# asymptote

[as-im-toht]

- a straight line approached by a given curve as one of the variables in the equation of the curve approaches infinity.

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## Origin of asymptote^{}

Dictionary.com Unabridged
Based on the Random House Unabridged Dictionary, © Random House, Inc. 2018

## Examples from the Web for asymptote

### Historical Examples

#### The curve is symmetrical about the axis of y and has the axis of x for its asymptote.

#### But after you have demonstrated to him the properties of the hyperbola and its asymptote, the apparent absurdity vanishes.

The Religion of Geology and Its Connected SciencesEdward Hitchcock

#### Even so there are asymptote figures in geometry where an infinite length makes only a finite progress in breadth.

TheodicyG. W. Leibniz

#### If these factors are all real and distinct, there is an asymptote corresponding to each factor.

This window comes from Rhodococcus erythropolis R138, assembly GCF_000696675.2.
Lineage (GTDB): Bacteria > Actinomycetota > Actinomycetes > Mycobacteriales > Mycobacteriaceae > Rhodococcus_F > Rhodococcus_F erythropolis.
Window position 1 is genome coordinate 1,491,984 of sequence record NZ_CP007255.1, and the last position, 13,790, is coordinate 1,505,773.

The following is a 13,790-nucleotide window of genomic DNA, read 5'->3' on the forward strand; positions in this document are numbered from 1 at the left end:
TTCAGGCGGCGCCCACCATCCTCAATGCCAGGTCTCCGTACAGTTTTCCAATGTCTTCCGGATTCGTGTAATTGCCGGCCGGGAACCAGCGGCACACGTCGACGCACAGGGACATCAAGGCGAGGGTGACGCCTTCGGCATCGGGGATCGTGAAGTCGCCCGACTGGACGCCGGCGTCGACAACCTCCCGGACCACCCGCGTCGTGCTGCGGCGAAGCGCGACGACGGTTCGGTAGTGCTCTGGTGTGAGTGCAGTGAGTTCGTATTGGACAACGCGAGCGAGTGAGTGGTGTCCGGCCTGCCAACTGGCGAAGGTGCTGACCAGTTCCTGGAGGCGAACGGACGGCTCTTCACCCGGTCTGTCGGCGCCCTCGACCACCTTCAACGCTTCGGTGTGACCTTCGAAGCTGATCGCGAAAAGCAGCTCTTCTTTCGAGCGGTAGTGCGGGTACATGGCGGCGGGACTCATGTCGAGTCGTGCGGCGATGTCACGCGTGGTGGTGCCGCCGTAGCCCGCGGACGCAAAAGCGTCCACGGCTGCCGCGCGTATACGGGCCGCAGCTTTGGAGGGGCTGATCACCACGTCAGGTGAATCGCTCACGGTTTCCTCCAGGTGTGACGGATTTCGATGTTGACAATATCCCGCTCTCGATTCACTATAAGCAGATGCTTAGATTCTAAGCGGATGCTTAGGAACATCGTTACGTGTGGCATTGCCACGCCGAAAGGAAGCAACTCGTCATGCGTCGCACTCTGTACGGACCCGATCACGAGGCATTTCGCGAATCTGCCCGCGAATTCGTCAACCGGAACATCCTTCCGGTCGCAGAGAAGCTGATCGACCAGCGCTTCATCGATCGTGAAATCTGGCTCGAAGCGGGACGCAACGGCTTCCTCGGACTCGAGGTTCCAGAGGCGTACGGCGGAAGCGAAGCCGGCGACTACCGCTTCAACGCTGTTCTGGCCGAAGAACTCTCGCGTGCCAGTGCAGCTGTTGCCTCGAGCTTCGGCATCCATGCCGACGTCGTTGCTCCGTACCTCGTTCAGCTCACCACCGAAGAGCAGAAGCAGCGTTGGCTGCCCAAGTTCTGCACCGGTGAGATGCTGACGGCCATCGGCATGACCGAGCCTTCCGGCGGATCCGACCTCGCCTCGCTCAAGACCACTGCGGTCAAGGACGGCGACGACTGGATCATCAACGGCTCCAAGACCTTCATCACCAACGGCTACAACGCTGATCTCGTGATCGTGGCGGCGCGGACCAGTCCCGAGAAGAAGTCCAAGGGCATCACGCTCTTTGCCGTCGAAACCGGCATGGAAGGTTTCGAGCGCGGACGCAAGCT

#### The area of the loop, which equals the area between the curve and its asymptote, is 3a/2.

# asymptote

- a straight line that is closely approached by a plane curve so that the perpendicular distance between them decreases to zero as the distance from the origin increases to infinity

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## Word Origin

C17: from Greek asumptōtos not falling together, from a- 1 + syn- + ptōtos inclined to fall, from piptein to fall

Collins English Dictionary - Complete & Unabridged 2012 Digital Edition
© William Collins Sons & Co. Ltd. 1979, 1986 © HarperCollins
Publishers 1998, 2000, 2003, 2005, 2006, 2007, 2009, 2012

## Word Origin and History for asymptote

### n.

"straight line continually approaching but never meeting a curve," 1650s, from Greek asymptotos "not falling together," from a- "not" + syn "with" + ptotos "fallen," verbal adjective from piptein "to fall" (see symptom). Related: Asymptotic.

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Online Etymology Dictionary, © 2010 Douglas Harper

# asymptote

[ăs′ĭm-tōt′]

- A line whose distance to a given curve tends to zero. An asymptote may or may not intersect its associated curve.

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The American Heritage® Science Dictionary
Copyright © 2011. Published by Houghton Mifflin Harcourt Publishing Company. All rights reserved.